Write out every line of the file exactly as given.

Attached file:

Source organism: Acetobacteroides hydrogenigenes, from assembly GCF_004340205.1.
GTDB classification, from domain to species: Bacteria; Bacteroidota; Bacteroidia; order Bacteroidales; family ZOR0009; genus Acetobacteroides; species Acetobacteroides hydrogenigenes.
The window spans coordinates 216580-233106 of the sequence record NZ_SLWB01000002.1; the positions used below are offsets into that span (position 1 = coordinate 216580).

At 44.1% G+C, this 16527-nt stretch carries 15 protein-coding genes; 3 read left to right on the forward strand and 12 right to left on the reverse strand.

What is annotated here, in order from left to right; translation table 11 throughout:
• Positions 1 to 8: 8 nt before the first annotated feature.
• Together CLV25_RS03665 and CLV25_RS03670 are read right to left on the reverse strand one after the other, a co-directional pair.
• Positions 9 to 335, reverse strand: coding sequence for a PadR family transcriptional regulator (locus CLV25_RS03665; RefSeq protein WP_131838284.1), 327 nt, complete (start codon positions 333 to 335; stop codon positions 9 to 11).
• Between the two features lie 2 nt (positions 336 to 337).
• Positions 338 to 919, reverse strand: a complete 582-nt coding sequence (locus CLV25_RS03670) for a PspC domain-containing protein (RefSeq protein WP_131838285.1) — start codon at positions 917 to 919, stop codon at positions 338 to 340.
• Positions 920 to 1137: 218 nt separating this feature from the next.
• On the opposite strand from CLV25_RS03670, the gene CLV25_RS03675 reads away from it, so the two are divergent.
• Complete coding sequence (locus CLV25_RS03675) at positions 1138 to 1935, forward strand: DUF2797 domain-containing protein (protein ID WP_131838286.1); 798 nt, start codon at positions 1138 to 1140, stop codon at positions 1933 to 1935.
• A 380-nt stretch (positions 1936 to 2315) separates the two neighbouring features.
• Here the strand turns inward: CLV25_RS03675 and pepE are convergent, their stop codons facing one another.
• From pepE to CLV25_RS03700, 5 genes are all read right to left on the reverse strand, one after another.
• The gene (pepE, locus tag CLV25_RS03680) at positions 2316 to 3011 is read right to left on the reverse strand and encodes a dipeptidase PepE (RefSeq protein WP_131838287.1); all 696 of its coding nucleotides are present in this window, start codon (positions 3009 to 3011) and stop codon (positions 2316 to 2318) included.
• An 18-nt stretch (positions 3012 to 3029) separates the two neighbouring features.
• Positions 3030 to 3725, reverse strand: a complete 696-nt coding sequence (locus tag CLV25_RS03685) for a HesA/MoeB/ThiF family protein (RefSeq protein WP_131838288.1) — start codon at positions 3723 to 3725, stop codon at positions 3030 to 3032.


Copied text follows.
Source organism: Acetobacteroides hydrogenigenes, from assembly GCF_004340205.1.
GTDB classification, from domain to species: Bacteria; Bacteroidota; Bacteroidia; order Bacteroidales; family ZOR0009; genus Acetobacteroides; species Acetobacteroides hydrogenigenes.
The window spans coordinates 216580-233106 of the sequence record NZ_SLWB01000002.1; the positions used below are offsets into that span (position 1 = coordinate 216580).

At 44.1% G+C, this 16527-nt stretch carries 15 protein-coding genes; 3 read left to right on the forward strand and 12 right to left on the reverse strand.

What is annotated here, in order from left to right; translation table 11 throughout:
• Positions 1 to 8: 8 nt before the first annotated feature.
• Together CLV25_RS03665 and CLV25_RS03670 are read right to left on the reverse strand one after the other, a co-directional pair.
• Positions 9 to 335, reverse strand: coding sequence for a PadR family transcriptional regulator (locus CLV25_RS03665; RefSeq protein WP_131838284.1), 327 nt, complete (start codon positions 333 to 335; stop codon positions 9 to 11).
• Between the two features lie 2 nt (positions 336 to 337).
• Positions 338 to 919, reverse strand: a complete 582-nt coding sequence (locus CLV25_RS03670) for a PspC domain-containing protein (RefSeq protein WP_131838285.1) — start codon at positions 917 to 919, stop codon at positions 338 to 340.
• Positions 920 to 1137: 218 nt separating this feature from the next.
• On the opposite strand from CLV25_RS03670, the gene CLV25_RS03675 reads away from it, so the two are divergent.
• Complete coding sequence (locus CLV25_RS03675) at positions 1138 to 1935, forward strand: DUF2797 domain-containing protein (protein ID WP_131838286.1); 798 nt, start codon at positions 1138 to 1140, stop codon at positions 1933 to 1935.
• A 380-nt stretch (positions 1936 to 2315) separates the two neighbouring features.
• Here the strand turns inward: CLV25_RS03675 and pepE are convergent, their stop codons facing one another.
• From pepE to CLV25_RS03700, 5 genes are all read right to left on the reverse strand, one after another.
• The gene (pepE, locus tag CLV25_RS03680) at positions 2316 to 3011 is read right to left on the reverse strand and encodes a dipeptidase PepE (RefSeq protein WP_131838287.1); all 696 of its coding nucleotides are present in this window, start codon (positions 3009 to 3011) and stop codon (positions 2316 to 2318) included.
• An 18-nt stretch (positions 3012 to 3029) separates the two neighbouring features.
• Positions 3030 to 3725, reverse strand: a complete 696-nt coding sequence (locus tag CLV25_RS03685) for a HesA/MoeB/ThiF family protein (RefSeq protein WP_131838288.1) — start codon at positions 3723 to 3725, stop codon at positions 3030 to 3032.